The popular destination of St. George’s is the capital of Grenada, a tiny Caribbean island with a long history of British and French rule. The town is a gateway to a volcanic island, with a jaw-dropping landscape of crater lakes, rainforests, coral reefs and white-sand beaches.
Granted independence in 1974, it is famous for its cinnamon, mace, nutmeg and vanilla plantations, and Grenada is affectionately known as the ‘Spice Island’. The aromas literally fill the air and make for a most remarkable experience when visiting the island.
The town is located on a stunning horseshoe-shaped harbour. At its centre, the 18th century Fort George offers panoramic views of the island and nearby Fort Matthew, formerly a battleground and an asylum, boasts a network of underground tunnels. The Grenada National Museum hosts exhibits about the region’s history, including the plantation economy and the whaling industry.
Mount Qua Qua – one of Grenada’s central mountains, provides impressive views from its 2370ft peak. Its hiking trails pass Grand Etang Lake and the cooling temperatures at altitude provide a soothing respite from the island's heat.
Rich, fertile soils across the island encourage an abundance of aromatic spices to flourish, including cinnamon, clove and ginger, though Grenada is most famous for its nutmeg – and is the world’s second largest nutmeg producer, after Indonesia. Islanders commonly use nutmeg in cooking and baking, and for seasoning an array of tropical drinks. It is grated, ground, chopped, diced and sprinkled into a variety of local delicacies.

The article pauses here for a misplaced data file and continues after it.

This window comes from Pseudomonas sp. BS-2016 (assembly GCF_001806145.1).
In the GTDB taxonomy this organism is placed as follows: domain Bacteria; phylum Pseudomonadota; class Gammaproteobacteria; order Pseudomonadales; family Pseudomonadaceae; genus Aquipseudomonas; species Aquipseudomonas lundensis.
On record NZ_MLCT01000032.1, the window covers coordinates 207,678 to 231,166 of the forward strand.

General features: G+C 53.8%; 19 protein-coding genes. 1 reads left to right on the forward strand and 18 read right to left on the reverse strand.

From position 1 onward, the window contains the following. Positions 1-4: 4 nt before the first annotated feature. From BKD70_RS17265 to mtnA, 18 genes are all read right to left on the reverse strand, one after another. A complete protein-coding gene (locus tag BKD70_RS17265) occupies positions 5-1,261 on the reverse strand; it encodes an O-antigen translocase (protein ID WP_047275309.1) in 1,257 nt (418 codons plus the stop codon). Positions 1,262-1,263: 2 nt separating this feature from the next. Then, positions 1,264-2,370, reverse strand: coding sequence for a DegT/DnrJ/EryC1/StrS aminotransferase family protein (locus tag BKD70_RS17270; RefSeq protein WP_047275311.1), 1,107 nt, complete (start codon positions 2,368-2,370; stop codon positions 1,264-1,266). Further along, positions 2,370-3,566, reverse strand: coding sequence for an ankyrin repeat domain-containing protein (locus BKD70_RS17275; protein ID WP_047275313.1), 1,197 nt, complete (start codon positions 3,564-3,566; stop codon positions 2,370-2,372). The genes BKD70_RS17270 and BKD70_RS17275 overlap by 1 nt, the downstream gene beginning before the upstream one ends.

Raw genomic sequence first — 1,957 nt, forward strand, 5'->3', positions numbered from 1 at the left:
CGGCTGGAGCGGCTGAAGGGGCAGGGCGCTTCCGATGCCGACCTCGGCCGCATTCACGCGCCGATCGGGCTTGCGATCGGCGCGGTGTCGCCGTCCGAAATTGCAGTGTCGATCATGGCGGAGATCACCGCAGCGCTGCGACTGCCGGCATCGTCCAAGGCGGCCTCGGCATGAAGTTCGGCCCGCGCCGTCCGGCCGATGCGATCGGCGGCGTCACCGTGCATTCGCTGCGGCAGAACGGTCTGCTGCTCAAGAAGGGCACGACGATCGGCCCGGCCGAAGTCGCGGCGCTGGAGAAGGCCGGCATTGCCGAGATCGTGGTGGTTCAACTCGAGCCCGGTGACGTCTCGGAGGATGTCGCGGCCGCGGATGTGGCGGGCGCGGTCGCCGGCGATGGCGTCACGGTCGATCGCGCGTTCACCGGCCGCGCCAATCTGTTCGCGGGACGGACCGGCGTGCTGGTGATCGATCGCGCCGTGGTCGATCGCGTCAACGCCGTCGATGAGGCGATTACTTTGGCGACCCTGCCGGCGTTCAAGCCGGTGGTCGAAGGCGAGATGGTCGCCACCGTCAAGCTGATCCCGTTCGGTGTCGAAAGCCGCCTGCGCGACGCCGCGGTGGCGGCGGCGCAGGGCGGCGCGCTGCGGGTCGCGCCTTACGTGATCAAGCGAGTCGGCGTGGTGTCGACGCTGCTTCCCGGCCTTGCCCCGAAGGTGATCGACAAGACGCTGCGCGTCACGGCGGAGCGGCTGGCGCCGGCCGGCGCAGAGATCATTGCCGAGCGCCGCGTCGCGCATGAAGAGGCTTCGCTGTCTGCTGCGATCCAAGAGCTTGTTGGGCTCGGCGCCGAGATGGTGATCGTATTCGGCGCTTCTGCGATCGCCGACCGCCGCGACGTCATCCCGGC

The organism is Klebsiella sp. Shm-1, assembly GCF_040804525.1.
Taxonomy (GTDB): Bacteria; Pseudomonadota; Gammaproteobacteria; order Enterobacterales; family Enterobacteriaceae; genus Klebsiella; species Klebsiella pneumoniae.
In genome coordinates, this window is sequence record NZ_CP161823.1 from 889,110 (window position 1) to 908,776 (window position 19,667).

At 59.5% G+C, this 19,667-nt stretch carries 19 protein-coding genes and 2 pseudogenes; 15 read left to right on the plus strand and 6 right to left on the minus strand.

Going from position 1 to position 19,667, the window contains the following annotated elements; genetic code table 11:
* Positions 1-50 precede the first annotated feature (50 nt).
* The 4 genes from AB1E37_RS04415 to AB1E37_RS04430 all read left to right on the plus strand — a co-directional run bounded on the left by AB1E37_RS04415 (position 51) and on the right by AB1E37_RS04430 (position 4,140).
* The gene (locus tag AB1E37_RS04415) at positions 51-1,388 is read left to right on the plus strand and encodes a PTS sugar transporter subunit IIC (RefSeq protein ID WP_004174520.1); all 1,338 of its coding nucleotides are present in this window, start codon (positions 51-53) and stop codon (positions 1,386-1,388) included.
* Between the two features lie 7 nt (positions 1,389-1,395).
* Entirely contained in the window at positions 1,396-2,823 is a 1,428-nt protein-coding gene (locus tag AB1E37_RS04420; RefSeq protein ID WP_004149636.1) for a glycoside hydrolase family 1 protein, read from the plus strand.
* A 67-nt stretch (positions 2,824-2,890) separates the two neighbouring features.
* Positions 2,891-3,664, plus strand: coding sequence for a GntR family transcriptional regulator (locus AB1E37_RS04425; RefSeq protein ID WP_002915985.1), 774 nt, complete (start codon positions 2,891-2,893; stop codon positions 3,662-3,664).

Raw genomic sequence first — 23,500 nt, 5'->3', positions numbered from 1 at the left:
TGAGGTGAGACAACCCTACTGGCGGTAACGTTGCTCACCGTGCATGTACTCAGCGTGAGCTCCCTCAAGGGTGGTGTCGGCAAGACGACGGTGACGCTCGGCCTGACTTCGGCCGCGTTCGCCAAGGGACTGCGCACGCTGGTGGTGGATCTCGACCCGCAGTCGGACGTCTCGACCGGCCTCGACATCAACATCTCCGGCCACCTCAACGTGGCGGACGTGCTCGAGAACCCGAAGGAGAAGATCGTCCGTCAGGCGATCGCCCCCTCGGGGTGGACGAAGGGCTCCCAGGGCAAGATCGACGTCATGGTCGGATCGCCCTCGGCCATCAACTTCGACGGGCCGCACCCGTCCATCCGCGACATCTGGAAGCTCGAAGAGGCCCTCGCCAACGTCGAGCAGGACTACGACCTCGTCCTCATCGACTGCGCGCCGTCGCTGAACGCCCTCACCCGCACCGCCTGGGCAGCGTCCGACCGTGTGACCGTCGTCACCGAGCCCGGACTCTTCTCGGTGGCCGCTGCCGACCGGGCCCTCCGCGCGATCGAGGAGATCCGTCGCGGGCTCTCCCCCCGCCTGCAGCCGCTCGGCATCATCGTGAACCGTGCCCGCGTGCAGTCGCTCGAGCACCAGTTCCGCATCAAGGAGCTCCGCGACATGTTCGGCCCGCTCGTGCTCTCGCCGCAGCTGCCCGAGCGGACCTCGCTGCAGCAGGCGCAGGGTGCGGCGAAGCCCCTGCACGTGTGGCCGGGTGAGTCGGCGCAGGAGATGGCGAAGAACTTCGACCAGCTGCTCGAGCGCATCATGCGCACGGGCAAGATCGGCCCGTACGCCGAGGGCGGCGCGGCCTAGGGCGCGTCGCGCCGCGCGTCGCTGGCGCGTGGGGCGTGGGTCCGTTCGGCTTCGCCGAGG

Underwater Sculpture Park
This underwater gallery lies beneath the surface of the sea, just north of St George’s in Molinière Bay. The project, founded by British artist Jason de Caires Taylor, houses around 80 life-size sculptures slowly becoming encrusted with coral growth, including a circle of women clasping hands and a man at a desk. Fish and sponges are abundant too. The park is accessible to both divers and snorkelers.
Grenada is reputed to be one of the finest chocolate producers in the world. Small-scale producers have been cultivating the island’s trees and the beans and cocoa are in demand. The world-famous Trinitario cocoa beans grow in the area.
Gain an insight into the life of Grenada's farmers, with an invigorating and rewarding visit to one of the island's working cocoa plantations. See how cocoa beans are harvested and processed, and even try your hand at harvesting your own beans as you breathe in the heady, tempting aromas of the Caribbean's 'Spice Island'.